The Role Of Marcus Brutus In Shakespeare's Julius Caesar

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The Ides of March recalls a day where a man named Marcus Junius Brutus participated in the assassination of his dear friend Julius Caesar for what he assumed to be the best option for Rome. Brutus wanted Rome to continue as a democratic empire and feared Caesar was becoming both a tyrant and a dictator. He became what many would call a tragic hero today as he was born to a noble family and suffered a calamity. William Shakespeare however created a different understanding to the term by adding opposing desires, hesitation, and doubt before the deed is done.
Lucius Junius Brutus, the ancestor of Marcus Brutus led a revolution and created the Roman Republic in 509 B.C. He defeated the tyrannical king and started the democracy of Rome. Brutus is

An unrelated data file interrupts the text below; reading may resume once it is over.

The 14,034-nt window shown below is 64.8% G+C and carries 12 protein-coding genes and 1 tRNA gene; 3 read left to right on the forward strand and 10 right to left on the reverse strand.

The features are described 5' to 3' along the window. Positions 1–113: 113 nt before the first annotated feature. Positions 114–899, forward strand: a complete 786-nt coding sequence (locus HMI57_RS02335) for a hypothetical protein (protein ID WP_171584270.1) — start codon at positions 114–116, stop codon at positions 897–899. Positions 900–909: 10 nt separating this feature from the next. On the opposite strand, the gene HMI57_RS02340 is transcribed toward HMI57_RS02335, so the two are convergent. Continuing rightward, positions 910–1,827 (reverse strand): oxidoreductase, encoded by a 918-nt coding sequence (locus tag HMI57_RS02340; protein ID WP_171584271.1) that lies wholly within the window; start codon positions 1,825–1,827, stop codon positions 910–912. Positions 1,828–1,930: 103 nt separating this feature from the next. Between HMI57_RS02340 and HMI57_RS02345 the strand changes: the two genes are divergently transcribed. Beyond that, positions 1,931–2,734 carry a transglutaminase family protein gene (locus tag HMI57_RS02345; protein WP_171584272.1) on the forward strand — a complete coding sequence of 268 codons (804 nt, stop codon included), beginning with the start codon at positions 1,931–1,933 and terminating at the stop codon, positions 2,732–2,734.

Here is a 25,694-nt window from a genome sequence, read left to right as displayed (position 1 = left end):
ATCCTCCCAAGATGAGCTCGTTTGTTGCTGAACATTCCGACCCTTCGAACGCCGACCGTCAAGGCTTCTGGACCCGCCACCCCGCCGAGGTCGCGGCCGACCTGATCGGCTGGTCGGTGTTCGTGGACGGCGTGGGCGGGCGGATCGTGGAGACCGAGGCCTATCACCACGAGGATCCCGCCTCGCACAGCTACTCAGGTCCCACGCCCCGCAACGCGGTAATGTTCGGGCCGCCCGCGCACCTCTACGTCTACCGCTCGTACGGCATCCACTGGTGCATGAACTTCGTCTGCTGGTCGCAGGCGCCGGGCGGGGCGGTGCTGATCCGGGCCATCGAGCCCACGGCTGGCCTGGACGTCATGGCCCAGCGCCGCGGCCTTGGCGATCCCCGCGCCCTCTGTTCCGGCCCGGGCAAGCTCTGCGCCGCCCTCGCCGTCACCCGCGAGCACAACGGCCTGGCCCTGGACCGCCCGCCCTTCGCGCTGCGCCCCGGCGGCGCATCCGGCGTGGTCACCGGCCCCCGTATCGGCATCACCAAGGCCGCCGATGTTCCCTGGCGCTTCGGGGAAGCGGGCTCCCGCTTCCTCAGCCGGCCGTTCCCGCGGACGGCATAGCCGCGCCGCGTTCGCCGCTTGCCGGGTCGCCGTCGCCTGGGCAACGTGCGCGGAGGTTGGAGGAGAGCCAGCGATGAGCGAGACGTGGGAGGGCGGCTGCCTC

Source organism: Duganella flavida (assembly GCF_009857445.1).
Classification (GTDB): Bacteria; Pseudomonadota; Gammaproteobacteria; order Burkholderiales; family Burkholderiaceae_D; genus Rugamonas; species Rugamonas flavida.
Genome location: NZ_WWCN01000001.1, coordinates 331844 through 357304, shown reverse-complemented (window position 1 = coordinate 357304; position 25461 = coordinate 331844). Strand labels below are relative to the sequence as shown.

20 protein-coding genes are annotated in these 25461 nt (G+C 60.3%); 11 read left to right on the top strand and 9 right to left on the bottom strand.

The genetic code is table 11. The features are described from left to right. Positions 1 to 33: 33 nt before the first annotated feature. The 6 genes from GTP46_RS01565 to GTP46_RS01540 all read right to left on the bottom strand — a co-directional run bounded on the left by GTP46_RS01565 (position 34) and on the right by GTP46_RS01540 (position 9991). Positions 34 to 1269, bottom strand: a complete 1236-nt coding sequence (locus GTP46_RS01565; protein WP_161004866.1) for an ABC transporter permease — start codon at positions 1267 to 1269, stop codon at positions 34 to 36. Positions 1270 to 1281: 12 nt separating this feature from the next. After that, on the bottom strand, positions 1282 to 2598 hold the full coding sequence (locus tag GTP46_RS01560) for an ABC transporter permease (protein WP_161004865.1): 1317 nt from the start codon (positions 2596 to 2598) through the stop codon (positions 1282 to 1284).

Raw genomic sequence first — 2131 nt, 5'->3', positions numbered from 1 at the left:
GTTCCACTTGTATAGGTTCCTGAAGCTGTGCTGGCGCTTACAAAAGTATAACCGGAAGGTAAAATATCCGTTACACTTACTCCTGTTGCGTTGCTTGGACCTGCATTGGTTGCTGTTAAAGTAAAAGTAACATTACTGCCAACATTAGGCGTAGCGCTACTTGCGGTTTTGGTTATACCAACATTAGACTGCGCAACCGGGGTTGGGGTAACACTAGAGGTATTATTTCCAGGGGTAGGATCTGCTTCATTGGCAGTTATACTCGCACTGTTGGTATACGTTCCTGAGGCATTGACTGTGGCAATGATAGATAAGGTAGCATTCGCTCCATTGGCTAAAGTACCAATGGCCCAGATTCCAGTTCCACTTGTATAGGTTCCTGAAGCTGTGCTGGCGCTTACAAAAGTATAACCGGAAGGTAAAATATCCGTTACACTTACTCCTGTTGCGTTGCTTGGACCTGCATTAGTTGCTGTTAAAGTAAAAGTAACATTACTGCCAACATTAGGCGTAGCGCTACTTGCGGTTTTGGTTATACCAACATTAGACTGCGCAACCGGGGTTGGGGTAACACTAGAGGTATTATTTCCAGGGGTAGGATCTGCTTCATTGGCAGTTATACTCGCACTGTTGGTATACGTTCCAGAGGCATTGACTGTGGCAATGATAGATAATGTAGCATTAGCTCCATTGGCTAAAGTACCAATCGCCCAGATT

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He not only lost his closest friend for what he thought was the best option of Rome, but he also ended up benefiting those who stood for an opposing cause than him fired by envy. Brutus found it an immensely more difficult decision to help kill Caesar than to commit suicide after he learned of the loss of Cassius and the general sorrows he suffered. His servants would not help him with his suicide as he was treated with high respect and honor not only from them, but also the plebeians of the empire. He mistakenly declared victory when his counterpart Cassius and his army were still busy at war at another location. He ended up keeping what his ancestors had created directly after the assassination, but also brought a civil war with him. Brutus and Cassius fought against Antony and Octavius with an outstanding amount of supplies and soldiers. Brutus’s wife committed suicide though he expected her to do so and felt stoic towards the matter. He made a plentiful amount of mistakes that ended up pushing him toward his ultimate death. Shakespeare created a character that had gone through a multitude amount of questioning and second guessing to do what he eventually did. His choice to participate in the assassination had a negative effect on his side along with the opposing side as both sides lost people and supplies. He just wanted to prove his nobility to the people of Rome and by killing his friend, he changed the fate of Rome by allowing Antony and Octavius to rule over it. The pair ended up making Rome suffer through a state that was a fair amount away from democracy. In the long run, his participation in the assassination made more aspects worse rather than

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